Sometimes when I am most tired, like now, I find myself needing to riff on images. This beautiful painting by Winslow Homer, simply titled "Sleigh Ride," (and painted between 1890-95), called out for a swooshing rush of words last night. Poetry? Prose? A prose poem, perhaps, and one that slides along like the sleigh on the snow. 

Checked the weather forecast this morning. It looks like the cold is finally settling in to stay awhile.

Friday, December 25, 2015

Sing All Ye Citizens of Heaven Above!

My last post was written a week ago, but it feels so much longer. In that time, we've finished the Advent season and moved into Christmas. And my mother has entered into glory.

At 83, my precious, wonderful mother was feeling better than she had in a long, long time. We loved our visit with her on Thanksgiving. She was telling stories....lots of them. In fact, I wrote in my journal at the time that she seemed to be putting together the pieces of her life like a jigsaw puzzle. She lingered long over stories about her childhood, youth, and adulthood, especially about her journey of faith. She and I cooked Thanksgiving dinner together. She loved watching Sarah do her Irish dancing on the backyard patio. I remember her hearing the neighbors on the other side of the fence and hurrying over to chat with them (chatting with neighbors being something she loved doing more than almost anything!). She'd only recovered from hip surgery a few months before, but she was scrambling up on tiptoes and pulling herself up so she could call over the fence.

I had no idea that less than a month later, she would be gone from this earth and in the presence of Jesus.

The sudden and unexpected heart attack she had on Sunday was all the more unexpected because of how well she'd been feeling. She had no history of heart disease. She took incredibly good care of herself (and my dad took wonderful care of her during her hip recovery and her bout of cellulitis). She always believed a merry heart was the best medicine. Her doctors often told her how strong she was constitutionally. Her own mother lived to be 92; her maternal grandfather lived to be 100. I truly thought she had lots of time left.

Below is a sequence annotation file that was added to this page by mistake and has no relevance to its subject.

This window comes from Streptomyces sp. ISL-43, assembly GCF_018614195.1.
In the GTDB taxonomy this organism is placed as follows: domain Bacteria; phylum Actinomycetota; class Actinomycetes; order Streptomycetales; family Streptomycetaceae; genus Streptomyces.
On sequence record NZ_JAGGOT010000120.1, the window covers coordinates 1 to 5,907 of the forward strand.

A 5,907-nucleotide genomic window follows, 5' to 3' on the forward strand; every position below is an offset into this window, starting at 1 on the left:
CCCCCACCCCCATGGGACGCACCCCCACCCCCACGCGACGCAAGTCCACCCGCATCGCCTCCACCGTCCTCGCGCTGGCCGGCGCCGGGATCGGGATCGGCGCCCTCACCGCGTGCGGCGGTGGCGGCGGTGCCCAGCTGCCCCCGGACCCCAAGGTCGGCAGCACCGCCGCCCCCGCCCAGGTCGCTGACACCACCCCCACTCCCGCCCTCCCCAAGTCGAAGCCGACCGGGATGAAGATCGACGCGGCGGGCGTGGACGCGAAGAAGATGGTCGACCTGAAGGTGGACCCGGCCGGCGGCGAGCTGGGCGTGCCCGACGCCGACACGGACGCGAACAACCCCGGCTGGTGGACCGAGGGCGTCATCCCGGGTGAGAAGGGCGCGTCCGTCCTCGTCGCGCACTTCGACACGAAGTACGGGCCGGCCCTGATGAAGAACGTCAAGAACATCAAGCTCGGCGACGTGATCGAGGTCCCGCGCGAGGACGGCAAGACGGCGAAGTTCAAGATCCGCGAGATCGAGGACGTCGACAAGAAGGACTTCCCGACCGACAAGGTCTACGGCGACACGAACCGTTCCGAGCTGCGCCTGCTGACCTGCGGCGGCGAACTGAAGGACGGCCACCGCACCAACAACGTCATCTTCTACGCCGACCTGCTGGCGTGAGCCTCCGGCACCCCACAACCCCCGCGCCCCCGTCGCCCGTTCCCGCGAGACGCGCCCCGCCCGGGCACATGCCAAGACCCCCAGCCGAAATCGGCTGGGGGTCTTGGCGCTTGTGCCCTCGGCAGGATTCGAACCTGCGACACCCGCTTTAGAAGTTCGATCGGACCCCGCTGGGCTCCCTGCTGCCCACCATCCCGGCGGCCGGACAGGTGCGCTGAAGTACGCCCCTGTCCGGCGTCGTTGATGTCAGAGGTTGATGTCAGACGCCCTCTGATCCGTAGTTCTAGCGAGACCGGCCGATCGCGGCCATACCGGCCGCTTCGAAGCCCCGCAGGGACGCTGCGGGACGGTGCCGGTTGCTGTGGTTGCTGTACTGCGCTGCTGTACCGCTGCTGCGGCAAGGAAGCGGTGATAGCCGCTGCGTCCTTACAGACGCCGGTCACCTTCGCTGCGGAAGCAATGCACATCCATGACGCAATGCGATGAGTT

But the Lord called her home this Christmas, and when the Lord calls, you answer. My mother answered with peace. She was one of the most active people I know, and yet when the time came, God gave her the serenity to simply surrender into his arms with assurance and peace. She taught me so much in her life, and even in her death, she continues to teach me.

I have so many stories I could tell about the grace filled moments of the past few days. Maybe I will soon. But on this day, Christmas day, I am simply rejoicing that Mama is home with Jesus....and simply missing her so much I ache all over.

Friday, December 18, 2015

O! The Antiphons of Advent

Although I graduated from seminary, I am not a liturgy geek. I have friends (lots of them) who are...who can tell you the historical background behind all the various prayers, colors, and traditions in the church. I love beautiful liturgy and will forever be thankful that the prayer book grabbed me so many years ago and helped direct me to the Anglican tradition I now call home. But as a lay person, not a priest or deacon, I am usually perfectly content to participate in the liturgy without understanding all the exact whys and wherefores of why we do what we do.

Since I'm not a liturgy geek, but I do love history and music, occasionally I stumble upon something that I feel like I should have known about before but didn't. This year it is the "O Antiphons" of Advent.

I learned about the O Antiphons this year when I went looking for background on "O Come, O Come Emmanuel." It's the sweet girl's favorite Advent hymn, and I had promised we could delve into its meaning a little bit during our evening Advent prayers around the wreath. (And yes, liturgical geek friends, our candle colors are wrong this year! We were late buying candles and the best we could do this year was dark green with one pink.)

I knew that the names for Jesus in O Come were all Scriptural, so I decided we would dive into those biblical allusions. What I didn't realize was that the verses of the hymn correspond to ancient antiphonal prayers, each one beginning with an O!

I love those Os! Isn't it a wonderful exclamation! As though you are drawing your breath in, feeling total amazement and awe. Addressing a king. Stunned by the beauty of the gospel.

An antiphon, by the way, is simply a prayer that is read or sung antiphonally -- with voices volleying the words back and forth. The seven Antiphons of Advent are typically prayed in the week leading up to Christmas Eve and Christmas day. They are wonderful prayers that help us to prepare our hearts to make room for the celebration of the Nativity.

We've reflected together on "O Come, O Come Emmanuel," and now we are praying our way through the O Antiphons. Last night it was a prayer to "Wisdom of the Most High," and tonight we address God as "Ruler of the House of the Israel." O, I love that we never run out of names for God!